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At this time of the year, big, fat pomegranates are in the stores. By the end of the year, they’ll be gone, so now is the time to indulge.

Indulge? Yes, the juice has a wonderful sweet-tart flavor, but the hard crunchy seeds are no fun. Extracting the seeds from the bitter white membranes that enfold them (in ways a puzzle-master would be proud of) make deseeding a pomegranate a real chore. It’s no wonder that American cooks find few uses for this intriguing fruit.

But that doesn’t mean there isn’t a quick and easy way to deseed a pomegranate, nor that it has few uses. Read on.

For such an underutilized fruit, pomegranates figure widely in the fundamental myths and legends of our Western culture. They supposedly were grown in the Hanging Gardens of Babylon, not only for their fruit but also because they are a beautifully ornamental plant, a small, many-trunked tree with reddish-orange flowers on light green leaves.

By the Early Bronze Age (ca. 2000 BC), Canaanites living in what is now Lebanon and Israel were growing pomegranates, though they aren’t native to that region. Their true home is Iran, where wild species still grow. Around 1250 BC, the Sea Peoples landed on the shores of the Levant and mingled with the Canaanites, and these comingled people were called Phoenicians by the Greeks.

The Phoenicians established colonies around the Mediterranean, including at Carthage in North Africa. The Romans called Carthage Punis — a word derived from Phoenicia — hence “the Punic Wars.” They called the pomegranate mala punica, or “Carthaginian apple.” And punica became the name of the genus to which the pomegranate belongs. The gem we call garnet comes from “granate” in the word pomegranate, and is the color of the juicy seed sacs.

Pomegranates have great stores of antioxidants, including 13 milligrams of vitamin C per 100 grams of pulp and juice. When selecting pomegranates, heft the fruits and select those that feel heavy — they’ll have more juice. The leathery skin should not be dried out or wrinkled.

For that quick and easy way to extract the seeds, please visit the video of how it’s done that you will find on YouTube by entering How to Remove Pomegranate Seeds the Easy Way in the search box.

The juice is used for flavoring, to color rice and to add zest to meats like chicken, duck and lamb. Organic pomegranate juice is now available, sweetened and unsweetened. The unsweetened juice can be used in cooking, but doesn’t have the flavor of fresh juice.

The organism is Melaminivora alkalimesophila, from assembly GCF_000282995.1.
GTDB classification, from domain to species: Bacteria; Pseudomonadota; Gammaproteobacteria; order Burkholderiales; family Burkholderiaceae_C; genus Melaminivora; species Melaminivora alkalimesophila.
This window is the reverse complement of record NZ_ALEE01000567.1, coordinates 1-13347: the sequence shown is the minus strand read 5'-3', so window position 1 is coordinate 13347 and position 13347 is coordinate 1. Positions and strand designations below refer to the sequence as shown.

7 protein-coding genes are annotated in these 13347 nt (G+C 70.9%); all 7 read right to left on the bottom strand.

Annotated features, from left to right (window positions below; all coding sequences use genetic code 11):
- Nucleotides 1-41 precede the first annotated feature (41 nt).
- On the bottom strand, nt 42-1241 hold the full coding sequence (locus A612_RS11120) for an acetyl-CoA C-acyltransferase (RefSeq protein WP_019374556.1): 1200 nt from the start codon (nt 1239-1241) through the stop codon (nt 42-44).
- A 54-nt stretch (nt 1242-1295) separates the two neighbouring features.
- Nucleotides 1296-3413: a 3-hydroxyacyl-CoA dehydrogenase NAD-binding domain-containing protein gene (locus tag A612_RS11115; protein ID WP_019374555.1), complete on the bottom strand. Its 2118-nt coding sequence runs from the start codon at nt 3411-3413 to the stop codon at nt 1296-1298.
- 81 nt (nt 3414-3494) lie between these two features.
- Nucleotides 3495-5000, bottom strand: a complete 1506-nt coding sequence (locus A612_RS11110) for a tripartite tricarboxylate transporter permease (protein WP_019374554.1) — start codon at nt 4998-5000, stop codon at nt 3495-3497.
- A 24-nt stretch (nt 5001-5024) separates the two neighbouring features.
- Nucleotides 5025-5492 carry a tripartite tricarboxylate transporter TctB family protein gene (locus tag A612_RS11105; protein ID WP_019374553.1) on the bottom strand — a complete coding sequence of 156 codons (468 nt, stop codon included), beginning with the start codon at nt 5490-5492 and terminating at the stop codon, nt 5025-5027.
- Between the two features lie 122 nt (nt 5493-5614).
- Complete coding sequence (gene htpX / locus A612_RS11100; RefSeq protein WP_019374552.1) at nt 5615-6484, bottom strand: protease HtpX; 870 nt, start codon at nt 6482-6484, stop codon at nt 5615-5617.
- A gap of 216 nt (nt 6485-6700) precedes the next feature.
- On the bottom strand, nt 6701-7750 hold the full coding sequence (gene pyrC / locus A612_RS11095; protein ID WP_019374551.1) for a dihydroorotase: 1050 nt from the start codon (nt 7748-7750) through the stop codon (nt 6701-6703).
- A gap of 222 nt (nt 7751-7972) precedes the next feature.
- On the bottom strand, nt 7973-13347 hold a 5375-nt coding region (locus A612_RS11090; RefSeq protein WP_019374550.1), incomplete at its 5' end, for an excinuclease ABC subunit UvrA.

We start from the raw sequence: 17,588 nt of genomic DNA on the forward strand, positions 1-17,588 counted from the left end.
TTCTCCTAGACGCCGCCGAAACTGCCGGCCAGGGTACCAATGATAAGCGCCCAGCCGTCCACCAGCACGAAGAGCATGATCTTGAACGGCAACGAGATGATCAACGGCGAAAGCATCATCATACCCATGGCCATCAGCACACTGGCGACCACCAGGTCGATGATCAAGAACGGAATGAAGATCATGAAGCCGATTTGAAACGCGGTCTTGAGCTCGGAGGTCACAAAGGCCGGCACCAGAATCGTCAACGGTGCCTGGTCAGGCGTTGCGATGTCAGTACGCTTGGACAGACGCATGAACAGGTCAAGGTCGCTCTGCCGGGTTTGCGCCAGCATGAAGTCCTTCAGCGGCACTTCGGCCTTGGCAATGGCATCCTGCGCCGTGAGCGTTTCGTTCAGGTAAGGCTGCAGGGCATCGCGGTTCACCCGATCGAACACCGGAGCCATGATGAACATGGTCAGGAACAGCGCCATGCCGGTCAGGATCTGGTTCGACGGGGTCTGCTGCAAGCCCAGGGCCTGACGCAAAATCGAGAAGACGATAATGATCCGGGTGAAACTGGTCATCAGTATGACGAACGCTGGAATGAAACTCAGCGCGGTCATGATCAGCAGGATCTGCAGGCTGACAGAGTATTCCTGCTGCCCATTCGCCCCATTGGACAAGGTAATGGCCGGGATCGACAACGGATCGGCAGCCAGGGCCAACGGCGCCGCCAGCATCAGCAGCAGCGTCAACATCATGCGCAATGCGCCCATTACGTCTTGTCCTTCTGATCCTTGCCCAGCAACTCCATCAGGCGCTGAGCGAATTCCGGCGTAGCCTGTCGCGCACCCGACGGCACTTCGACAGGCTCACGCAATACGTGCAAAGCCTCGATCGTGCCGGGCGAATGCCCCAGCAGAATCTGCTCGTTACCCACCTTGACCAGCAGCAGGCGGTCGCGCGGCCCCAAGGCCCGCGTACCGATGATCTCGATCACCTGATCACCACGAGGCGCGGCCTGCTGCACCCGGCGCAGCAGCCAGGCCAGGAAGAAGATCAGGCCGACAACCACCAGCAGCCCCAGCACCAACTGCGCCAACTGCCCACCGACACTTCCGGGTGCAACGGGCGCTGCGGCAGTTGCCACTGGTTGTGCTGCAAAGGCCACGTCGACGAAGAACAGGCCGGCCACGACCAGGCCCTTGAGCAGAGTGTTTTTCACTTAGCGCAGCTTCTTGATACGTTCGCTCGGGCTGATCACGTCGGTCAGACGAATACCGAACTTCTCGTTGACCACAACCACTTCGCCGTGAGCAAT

The best way to get the juice out is to make a bag of a double thickness of cheesecloth tied securely shut. Place the bag in a stainless saucepan or glass pot, and mash the bag with a potato masher, then twist and strangle the bag until the juice stops flowing.

Fresh pomegranate juice makes a very refreshing drink if given a little sweetener and splashed with sparkling water and a small squeeze of lime juice. Use juice in the water when cooking white rice to give the rice a pleasant pink color. Sweeten the juice and mix some in yogurt to eat in a bowl, or pour over bananas, or make a pomegranate-and-honey-flavored frozen yogurt. Marinate a butterflied leg of lamb in the fridge overnight in fresh pomegranate juice given some fresh lemon juice, lemon zest, and an ounce of Cointreau.

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Fesenjan is the famous Iranian stew made with walnuts and pomegranates. It originated in the province of Gilan, where the shores of the Caspian Sea teem with wild ducks. Boneless, skinless chicken thighs or lamb slices can be substituted for the duck.

Fesenjan
Serves 4

4 tablespoons olive oil
1 large onion, minced
½ teaspoon fresh ground black pepper
½ teaspoon turmeric
1 pound duck breasts, cut into thin strips
1 tablespoon all-purpose flour
½ pound of walnuts, coarsely chopped
3 cups fresh pomegranate juice
— Salt to taste
— Juice of 1 lemon (optional)
— Granulated sugar to taste (optional)
1 small eggplant
½ teaspoon cardamom powder

Heat a skillet with two tablespoons of the oil to medium and sauté the onion with the pepper and turmeric for a few minutes, until translucent.

Remove the onions, allowing any oil to remain in the skillet. Sauté the duck, stirring occasionally, until browned, about 10 minutes. Sprinkle the meat with the flour and the chopped walnuts and sauté for three more minutes, turning once or twice.


Add the pomegranate juice and salt. The taste should be a nice balance of sweet and sour. If it needs more sour to balance the sweetness, add lemon juice. If it needs more sweetness, use a little sugar. Cover the skillet and reduce heat to low.

Simmer, stirring occasionally so the nuts don’t burn.

Peel the eggplant and cut lengthwise into six or eight pieces. Sprinkle each piece with salt and stack one on top of the other for five minutes, then rinse under cold water. Pat dry with paper towels then sauté in a separate skillet over medium heat in the remaining olive oil until browned on both sides. When the eggplant is browned, arrange the pieces on top of the meat in the first skillet, replace the cover, and continue simmering until 40 minutes of simmering time has elapsed.

Add the cardamom powder and gently mix it into the stew. The sauce should be the consistency of heavy cream. If it’s too thick, dilute it with a little warm water. Serve the stew hot with plenty of white rice and let people take rice and stew as they wish.


Jeff Cox is a Kenwood-based garden and food writer. You can reach him at jeffcox@sonic.net.